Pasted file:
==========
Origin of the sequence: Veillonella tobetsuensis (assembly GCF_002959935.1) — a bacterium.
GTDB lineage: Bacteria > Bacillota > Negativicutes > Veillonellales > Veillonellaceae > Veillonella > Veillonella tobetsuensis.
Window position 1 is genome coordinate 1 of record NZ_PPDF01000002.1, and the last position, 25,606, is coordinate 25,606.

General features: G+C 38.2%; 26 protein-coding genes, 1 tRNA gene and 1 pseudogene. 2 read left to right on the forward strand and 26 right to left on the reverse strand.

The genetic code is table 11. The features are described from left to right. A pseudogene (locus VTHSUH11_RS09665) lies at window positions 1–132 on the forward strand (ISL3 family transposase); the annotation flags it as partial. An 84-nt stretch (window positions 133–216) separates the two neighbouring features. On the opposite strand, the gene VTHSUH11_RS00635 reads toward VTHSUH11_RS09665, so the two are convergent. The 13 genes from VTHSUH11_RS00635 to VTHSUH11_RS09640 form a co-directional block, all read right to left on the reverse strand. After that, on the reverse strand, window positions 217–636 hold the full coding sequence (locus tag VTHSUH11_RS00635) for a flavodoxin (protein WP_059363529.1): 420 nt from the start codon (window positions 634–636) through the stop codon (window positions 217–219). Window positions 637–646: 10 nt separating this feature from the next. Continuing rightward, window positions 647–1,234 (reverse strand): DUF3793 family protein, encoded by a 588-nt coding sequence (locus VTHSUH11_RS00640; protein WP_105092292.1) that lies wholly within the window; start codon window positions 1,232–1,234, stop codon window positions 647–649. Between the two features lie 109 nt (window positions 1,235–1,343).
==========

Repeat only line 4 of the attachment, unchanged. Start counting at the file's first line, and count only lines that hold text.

General features: G+C 38.2%; 26 protein-coding genes, 1 tRNA gene and 1 pseudogene. 2 read left to right on the forward strand and 26 right to left on the reverse strand.